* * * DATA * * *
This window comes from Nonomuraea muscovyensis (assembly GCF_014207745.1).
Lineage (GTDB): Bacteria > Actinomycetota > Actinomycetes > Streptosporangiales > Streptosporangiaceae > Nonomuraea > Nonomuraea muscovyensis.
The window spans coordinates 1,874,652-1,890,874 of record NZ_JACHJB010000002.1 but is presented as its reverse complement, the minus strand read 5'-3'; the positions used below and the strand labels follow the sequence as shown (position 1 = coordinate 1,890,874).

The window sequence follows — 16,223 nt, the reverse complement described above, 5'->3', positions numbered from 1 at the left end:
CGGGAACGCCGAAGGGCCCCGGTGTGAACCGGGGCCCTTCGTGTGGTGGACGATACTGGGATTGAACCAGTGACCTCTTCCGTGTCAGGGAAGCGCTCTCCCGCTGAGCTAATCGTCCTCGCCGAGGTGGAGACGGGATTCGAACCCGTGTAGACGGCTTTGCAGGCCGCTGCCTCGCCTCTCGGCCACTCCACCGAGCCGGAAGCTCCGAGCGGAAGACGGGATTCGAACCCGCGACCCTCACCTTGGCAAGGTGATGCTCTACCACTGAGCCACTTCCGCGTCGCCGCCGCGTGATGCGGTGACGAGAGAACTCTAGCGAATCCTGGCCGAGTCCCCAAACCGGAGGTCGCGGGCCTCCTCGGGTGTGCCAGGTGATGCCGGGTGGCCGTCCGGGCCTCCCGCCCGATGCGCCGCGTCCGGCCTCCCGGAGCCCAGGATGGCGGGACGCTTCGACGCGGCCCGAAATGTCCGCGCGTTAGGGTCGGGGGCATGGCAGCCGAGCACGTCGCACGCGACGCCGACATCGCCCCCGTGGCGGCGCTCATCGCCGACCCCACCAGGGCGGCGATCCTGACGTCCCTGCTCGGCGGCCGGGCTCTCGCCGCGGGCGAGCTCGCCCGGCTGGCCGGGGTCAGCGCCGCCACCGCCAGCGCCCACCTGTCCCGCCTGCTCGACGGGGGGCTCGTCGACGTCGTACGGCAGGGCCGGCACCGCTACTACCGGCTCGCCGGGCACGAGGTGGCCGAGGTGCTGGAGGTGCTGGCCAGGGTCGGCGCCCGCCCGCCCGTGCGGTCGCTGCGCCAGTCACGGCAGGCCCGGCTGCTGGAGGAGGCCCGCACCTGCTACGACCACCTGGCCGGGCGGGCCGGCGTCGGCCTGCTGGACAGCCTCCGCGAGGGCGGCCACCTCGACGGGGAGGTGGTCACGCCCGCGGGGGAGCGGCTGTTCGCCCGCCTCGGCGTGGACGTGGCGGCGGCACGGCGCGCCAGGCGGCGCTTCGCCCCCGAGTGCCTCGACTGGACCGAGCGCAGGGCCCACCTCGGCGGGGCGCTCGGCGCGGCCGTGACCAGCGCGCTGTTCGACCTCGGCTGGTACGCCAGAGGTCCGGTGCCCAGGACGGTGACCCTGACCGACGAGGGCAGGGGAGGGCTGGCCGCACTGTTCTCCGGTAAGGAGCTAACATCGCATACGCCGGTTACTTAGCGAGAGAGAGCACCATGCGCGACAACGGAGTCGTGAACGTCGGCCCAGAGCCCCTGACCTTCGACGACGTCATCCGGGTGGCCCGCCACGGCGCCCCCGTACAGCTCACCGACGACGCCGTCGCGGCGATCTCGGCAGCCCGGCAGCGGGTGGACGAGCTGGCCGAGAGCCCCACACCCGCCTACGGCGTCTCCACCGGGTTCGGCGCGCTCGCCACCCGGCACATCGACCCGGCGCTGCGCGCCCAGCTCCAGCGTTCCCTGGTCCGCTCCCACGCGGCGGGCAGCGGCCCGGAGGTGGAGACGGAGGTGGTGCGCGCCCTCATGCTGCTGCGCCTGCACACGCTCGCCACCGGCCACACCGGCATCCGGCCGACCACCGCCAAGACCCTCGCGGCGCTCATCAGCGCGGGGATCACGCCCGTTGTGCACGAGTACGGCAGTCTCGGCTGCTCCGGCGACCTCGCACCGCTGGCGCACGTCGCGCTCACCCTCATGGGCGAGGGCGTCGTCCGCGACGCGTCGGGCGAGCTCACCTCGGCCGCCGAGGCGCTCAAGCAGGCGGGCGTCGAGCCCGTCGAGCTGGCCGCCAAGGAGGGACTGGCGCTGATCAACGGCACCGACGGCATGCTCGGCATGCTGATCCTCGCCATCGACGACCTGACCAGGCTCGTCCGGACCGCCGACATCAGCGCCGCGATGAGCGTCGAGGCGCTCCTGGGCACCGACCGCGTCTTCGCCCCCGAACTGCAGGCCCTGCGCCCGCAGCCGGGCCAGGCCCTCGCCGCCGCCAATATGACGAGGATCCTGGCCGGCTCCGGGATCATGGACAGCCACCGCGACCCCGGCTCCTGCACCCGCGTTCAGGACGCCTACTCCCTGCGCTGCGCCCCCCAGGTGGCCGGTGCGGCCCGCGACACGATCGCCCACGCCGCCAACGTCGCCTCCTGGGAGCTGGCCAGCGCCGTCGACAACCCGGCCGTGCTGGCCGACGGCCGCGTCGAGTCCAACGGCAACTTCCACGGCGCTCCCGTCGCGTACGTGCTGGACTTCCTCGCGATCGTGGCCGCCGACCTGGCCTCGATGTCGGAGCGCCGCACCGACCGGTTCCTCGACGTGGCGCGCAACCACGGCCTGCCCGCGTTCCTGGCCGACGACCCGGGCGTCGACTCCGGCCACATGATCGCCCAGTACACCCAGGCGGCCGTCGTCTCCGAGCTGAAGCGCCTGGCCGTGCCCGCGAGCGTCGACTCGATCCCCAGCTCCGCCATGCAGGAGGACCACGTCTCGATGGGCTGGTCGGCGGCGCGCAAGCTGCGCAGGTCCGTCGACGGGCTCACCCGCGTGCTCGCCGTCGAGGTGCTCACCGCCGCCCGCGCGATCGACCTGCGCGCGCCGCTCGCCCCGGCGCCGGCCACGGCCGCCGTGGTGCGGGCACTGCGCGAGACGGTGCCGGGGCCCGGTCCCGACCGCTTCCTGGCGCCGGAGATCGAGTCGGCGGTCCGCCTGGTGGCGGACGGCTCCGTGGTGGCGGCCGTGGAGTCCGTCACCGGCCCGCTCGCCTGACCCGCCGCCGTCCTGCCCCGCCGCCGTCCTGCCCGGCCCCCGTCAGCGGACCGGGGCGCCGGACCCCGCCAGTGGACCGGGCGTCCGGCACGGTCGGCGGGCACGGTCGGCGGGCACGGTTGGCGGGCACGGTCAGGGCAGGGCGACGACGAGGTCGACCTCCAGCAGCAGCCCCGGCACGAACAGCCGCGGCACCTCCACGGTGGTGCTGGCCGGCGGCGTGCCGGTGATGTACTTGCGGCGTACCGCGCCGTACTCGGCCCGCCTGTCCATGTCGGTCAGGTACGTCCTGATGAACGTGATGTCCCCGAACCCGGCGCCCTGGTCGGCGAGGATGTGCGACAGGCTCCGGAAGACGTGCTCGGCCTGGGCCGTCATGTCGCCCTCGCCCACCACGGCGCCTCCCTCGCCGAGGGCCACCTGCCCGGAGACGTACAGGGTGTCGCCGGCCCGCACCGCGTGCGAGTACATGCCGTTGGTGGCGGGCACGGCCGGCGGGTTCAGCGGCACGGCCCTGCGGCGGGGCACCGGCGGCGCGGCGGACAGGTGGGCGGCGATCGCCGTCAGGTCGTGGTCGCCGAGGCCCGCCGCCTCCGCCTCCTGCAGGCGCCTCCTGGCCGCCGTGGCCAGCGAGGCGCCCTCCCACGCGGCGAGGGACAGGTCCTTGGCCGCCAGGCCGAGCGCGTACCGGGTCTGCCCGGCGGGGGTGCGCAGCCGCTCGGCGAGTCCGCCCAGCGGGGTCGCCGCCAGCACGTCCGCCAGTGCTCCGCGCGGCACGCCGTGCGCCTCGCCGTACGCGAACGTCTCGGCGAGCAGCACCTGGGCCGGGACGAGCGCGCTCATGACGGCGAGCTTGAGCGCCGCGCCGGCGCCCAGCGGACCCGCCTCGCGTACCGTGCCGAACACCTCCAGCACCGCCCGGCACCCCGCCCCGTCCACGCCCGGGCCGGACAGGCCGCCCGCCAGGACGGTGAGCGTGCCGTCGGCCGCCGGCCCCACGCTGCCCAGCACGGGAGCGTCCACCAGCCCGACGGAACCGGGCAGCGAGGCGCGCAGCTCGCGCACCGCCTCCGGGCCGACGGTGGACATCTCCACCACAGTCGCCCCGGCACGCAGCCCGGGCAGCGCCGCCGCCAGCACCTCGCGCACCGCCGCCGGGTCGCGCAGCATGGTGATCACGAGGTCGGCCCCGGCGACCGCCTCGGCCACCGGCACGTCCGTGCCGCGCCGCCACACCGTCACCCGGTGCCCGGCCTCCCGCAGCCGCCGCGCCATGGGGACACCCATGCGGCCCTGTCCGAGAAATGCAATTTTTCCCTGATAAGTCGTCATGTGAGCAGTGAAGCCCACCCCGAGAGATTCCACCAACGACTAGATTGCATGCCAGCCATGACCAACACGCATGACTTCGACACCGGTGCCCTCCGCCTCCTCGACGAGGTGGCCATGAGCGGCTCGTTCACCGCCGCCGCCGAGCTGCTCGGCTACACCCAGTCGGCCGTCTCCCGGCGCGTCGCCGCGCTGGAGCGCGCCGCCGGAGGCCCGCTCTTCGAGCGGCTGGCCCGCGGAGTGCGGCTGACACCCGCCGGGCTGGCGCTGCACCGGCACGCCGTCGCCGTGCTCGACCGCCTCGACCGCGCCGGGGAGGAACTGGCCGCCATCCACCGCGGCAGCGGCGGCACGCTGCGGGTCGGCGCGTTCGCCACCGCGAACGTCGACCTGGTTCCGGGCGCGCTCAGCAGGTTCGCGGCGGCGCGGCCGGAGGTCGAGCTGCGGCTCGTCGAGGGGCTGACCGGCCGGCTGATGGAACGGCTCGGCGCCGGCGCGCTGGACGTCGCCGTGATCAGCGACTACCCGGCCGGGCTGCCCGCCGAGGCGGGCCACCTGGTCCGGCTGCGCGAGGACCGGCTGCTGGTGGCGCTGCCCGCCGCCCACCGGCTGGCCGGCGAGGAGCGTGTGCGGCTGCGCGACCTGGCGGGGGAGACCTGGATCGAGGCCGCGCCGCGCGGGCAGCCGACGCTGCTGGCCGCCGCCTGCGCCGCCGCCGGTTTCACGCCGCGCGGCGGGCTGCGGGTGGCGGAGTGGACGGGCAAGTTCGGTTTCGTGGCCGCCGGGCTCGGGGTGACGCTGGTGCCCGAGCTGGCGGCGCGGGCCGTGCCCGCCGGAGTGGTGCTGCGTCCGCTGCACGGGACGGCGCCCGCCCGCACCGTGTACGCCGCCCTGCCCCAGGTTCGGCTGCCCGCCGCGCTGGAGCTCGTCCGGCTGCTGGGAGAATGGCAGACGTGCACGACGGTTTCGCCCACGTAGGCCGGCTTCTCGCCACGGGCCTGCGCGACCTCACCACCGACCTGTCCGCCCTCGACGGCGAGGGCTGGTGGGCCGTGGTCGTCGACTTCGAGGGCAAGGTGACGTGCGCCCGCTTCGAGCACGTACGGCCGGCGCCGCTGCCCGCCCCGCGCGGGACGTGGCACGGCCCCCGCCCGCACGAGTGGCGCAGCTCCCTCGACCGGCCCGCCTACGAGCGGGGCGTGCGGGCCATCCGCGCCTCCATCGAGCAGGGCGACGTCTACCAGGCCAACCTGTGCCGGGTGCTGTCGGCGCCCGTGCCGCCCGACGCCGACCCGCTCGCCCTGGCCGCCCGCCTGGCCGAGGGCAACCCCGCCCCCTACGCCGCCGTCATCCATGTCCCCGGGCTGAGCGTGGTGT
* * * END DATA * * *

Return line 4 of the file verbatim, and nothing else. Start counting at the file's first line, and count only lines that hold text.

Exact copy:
The window sequence follows — 16,223 nt, the reverse complement described above, 5'->3', positions numbered from 1 at the left end: